Being a picture framer I frame things that are near and dear to my clients’ hearts so I tend to learn a bit about them, and about they things they frame. The stories that come from these framing projects could fill a book. Here is one of them.
Recently, a client of some 20 years came to me with a special project. She wanted to frame a photo of her dad, his work hat, and some work awards. So we’ve framed lots of hats before. Usually those of the sports variety, like baseball caps, tennis visors, and I remember a couple sailor hats. Well, this was a really big hat. You see my client’s dad was the Chief of the Iowa State Patrol back in the late 60’s, early 70’s. Those guys wear big hats. I know this because I grew up in Iowa, and at 16 years old I drove a 1967 Mustang and had an occasion or two to see ISP hats up close and personal. I don’t know if it’s still like that in Iowa, but in my day you did not want to get pulled over by an Iowa State Trooper. Give me a county or city cop any time, those state troopers were all business all the time and you could never talk your way out of much.
So, anyway, this hat is enormous. Actually, it’s just like Rick’s hat (well, Carl’s hat). Many of you know what I’m talking about. A real Smokey the Bear kind of hat. So, Chip, my husband/business partner and ace framing engineer, is scratching his head trying to figure out how the heck we are going to shadowbox a hat that is about 7 inches tall. Not a frame in our huge offerings of some 4,000 choices was going to do the trick. Chip decided two frames were better than one so he stacked two frames together and placed thin wood shims to make it one cohesive unit. Here you can see how the frames were joined together. He then installed walls made from linen, matching the linen to which the hat and other items were mounted. We also added some wood fillets around the badge, pins, and photograph. After adding anti-reflective museum glass, the hat fit just perfect! Hanging in my client’s home, this shadowbox will help keep the memory of Howard S. Miller, a 33 year civil servant and Chief of the Iowa State Patrol alive for many years to come.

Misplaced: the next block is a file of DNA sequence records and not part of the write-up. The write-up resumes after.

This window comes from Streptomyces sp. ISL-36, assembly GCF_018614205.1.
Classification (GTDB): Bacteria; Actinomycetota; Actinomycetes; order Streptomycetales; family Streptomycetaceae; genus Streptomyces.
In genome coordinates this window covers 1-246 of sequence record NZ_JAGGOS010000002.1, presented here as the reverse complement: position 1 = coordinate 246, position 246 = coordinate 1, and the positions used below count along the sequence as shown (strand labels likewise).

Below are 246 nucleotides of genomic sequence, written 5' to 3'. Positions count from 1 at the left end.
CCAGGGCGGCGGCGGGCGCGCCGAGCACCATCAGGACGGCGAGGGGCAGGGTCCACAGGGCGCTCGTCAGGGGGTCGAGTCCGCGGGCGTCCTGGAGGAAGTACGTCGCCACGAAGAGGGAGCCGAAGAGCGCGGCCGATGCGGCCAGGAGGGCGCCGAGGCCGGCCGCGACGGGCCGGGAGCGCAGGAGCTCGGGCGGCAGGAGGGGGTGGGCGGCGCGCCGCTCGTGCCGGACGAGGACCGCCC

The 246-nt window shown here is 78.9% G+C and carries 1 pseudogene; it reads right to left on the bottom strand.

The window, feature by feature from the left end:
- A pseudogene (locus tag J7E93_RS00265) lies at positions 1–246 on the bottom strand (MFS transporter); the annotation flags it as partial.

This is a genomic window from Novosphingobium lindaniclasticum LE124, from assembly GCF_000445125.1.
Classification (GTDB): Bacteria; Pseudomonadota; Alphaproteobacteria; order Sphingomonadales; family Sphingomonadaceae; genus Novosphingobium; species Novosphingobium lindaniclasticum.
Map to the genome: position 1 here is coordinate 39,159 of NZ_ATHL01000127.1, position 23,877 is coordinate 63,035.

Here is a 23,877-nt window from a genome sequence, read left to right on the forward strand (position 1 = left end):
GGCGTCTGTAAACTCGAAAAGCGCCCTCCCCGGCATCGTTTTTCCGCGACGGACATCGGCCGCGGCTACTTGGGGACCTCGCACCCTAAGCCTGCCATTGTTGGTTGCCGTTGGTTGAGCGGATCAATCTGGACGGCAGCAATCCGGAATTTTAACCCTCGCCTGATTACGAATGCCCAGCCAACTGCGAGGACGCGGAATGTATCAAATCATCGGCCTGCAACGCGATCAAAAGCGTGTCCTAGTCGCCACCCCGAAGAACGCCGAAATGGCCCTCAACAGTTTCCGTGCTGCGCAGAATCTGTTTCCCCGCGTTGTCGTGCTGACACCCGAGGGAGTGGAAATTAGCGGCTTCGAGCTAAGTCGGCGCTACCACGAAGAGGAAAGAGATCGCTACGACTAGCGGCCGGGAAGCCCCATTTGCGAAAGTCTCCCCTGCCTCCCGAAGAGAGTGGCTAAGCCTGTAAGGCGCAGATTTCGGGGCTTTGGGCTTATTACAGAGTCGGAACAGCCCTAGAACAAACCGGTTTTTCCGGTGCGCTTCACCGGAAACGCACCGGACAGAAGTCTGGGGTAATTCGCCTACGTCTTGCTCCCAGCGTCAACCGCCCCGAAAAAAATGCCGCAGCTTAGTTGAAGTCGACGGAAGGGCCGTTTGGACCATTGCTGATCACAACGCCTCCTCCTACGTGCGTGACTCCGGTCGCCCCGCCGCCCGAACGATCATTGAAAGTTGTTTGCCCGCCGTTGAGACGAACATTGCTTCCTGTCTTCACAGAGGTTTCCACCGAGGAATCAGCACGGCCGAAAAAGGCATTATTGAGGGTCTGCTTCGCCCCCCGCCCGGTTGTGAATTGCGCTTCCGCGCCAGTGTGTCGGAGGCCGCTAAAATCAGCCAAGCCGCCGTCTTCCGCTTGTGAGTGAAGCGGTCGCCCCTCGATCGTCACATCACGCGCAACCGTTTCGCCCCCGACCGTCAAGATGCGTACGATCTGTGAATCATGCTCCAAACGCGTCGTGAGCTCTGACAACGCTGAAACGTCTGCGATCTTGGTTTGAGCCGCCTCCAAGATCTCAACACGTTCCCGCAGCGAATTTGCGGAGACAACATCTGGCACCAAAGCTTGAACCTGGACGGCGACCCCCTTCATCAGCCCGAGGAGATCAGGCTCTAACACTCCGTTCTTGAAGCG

So that’s a pretty good story, huh? Well, the story really isn’t over because apparently, in addition to being a top notch law enforcement professional, Howard S. Miller was also a really good baseball player. In fact, he was the pitcher for the University of Iowa baseball team in the mid 30s. I guess he was pretty darn good because in his junior year in college, he was recruited by the White Sox, Cubs, and Red Sox. Valuing his education, he decided to finish college before going pro. Sadly, he sustained a serious shoulder injury in his senior year, dashing his hopes for a pro career in baseball. It sounds like Howard S. Miller went on to have a fulfilling and successful life, raising a family and keeping Iowa highways safe. In his photograph I see a man very content and proud of his life. But I can’t help but shake my head at the wonder of it. I could have just as easily been framing his professional baseball uniform and maybe even his baseball cap.